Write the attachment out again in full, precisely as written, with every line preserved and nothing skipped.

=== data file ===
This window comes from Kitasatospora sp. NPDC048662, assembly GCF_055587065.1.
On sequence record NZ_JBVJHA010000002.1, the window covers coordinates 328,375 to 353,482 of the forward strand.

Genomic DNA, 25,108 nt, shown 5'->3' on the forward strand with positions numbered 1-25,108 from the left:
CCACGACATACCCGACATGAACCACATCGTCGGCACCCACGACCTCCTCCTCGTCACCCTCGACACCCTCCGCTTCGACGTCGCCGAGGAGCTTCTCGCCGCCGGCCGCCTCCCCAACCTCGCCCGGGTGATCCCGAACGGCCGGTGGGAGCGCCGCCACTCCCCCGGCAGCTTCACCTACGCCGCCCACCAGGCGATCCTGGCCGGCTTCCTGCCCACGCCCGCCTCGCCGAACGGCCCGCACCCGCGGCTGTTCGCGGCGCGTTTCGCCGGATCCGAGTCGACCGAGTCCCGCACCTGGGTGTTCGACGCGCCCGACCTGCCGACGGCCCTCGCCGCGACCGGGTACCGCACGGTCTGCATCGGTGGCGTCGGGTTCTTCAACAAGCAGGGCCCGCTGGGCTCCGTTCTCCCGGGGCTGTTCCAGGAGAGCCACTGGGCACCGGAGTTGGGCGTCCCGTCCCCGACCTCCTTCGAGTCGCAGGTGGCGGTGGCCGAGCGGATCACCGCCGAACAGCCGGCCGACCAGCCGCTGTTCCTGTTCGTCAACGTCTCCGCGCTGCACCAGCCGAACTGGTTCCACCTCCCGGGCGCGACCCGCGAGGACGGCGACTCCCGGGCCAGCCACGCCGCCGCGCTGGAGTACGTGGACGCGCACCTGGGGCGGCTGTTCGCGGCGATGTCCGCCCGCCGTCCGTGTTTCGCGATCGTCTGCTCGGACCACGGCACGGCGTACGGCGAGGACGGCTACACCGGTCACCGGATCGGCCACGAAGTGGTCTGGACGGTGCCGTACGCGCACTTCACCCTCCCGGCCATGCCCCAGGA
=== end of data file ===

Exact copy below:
This window comes from Kitasatospora sp. NPDC048662, assembly GCF_055587065.1.
On sequence record NZ_JBVJHA010000002.1, the window covers coordinates 328,375 to 353,482 of the forward strand.

Genomic DNA, 25,108 nt, shown 5'->3' on the forward strand with positions numbered 1-25,108 from the left:
CCACGACATACCCGACATGAACCACATCGTCGGCACCCACGACCTCCTCCTCGTCACCCTCGACACCCTCCGCTTCGACGTCGCCGAGGAGCTTCTCGCCGCCGGCCGCCTCCCCAACCTCGCCCGGGTGATCCCGAACGGCCGGTGGGAGCGCCGCCACTCCCCCGGCAGCTTCACCTACGCCGCCCACCAGGCGATCCTGGCCGGCTTCCTGCCCACGCCCGCCTCGCCGAACGGCCCGCACCCGCGGCTGTTCGCGGCGCGTTTCGCCGGATCCGAGTCGACCGAGTCCCGCACCTGGGTGTTCGACGCGCCCGACCTGCCGACGGCCCTCGCCGCGACCGGGTACCGCACGGTCTGCATCGGTGGCGTCGGGTTCTTCAACAAGCAGGGCCCGCTGGGCTCCGTTCTCCCGGGGCTGTTCCAGGAGAGCCACTGGGCACCGGAGTTGGGCGTCCCGTCCCCGACCTCCTTCGAGTCGCAGGTGGCGGTGGCCGAGCGGATCACCGCCGAACAGCCGGCCGACCAGCCGCTGTTCCTGTTCGTCAACGTCTCCGCGCTGCACCAGCCGAACTGGTTCCACCTCCCGGGCGCGACCCGCGAGGACGGCGACTCCCGGGCCAGCCACGCCGCCGCGCTGGAGTACGTGGACGCGCACCTGGGGCGGCTGTTCGCGGCGATGTCCGCCCGCCGTCCGTGTTTCGCGATCGTCTGCTCGGACCACGGCACGGCGTACGGCGAGGACGGCTACACCGGTCACCGGATCGGCCACGAAGTGGTCTGGACGGTGCCGTACGCGCACTTCACCCTCCCGGCCATGCCCCAGGA